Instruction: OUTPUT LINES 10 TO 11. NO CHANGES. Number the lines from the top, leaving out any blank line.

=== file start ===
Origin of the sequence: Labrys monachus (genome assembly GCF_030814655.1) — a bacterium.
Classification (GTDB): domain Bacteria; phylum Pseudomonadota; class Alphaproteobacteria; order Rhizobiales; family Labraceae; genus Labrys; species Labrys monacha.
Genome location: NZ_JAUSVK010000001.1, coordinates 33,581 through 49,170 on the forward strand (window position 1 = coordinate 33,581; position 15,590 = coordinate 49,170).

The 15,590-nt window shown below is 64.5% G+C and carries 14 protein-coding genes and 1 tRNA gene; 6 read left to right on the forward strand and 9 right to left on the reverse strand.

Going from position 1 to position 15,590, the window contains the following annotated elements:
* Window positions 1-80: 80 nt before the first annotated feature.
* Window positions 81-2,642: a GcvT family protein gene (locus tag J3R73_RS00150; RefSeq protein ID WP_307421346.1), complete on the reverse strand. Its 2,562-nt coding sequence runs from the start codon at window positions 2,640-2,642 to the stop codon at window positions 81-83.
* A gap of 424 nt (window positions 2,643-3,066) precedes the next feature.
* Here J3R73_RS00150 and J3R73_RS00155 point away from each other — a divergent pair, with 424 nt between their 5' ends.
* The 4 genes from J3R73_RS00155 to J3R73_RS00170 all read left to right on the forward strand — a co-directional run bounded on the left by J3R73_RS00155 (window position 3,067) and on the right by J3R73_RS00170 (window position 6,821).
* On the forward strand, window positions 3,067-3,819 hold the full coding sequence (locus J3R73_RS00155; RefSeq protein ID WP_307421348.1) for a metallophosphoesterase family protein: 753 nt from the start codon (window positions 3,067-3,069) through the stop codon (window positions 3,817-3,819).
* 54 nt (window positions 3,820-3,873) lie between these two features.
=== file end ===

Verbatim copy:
* The 4 genes from J3R73_RS00155 to J3R73_RS00170 all read left to right on the forward strand — a co-directional run bounded on the left by J3R73_RS00155 (window position 3,067) and on the right by J3R73_RS00170 (window position 6,821).
* On the forward strand, window positions 3,067-3,819 hold the full coding sequence (locus J3R73_RS00155; RefSeq protein ID WP_307421348.1) for a metallophosphoesterase family protein: 753 nt from the start codon (window positions 3,067-3,069) through the stop codon (window positions 3,817-3,819).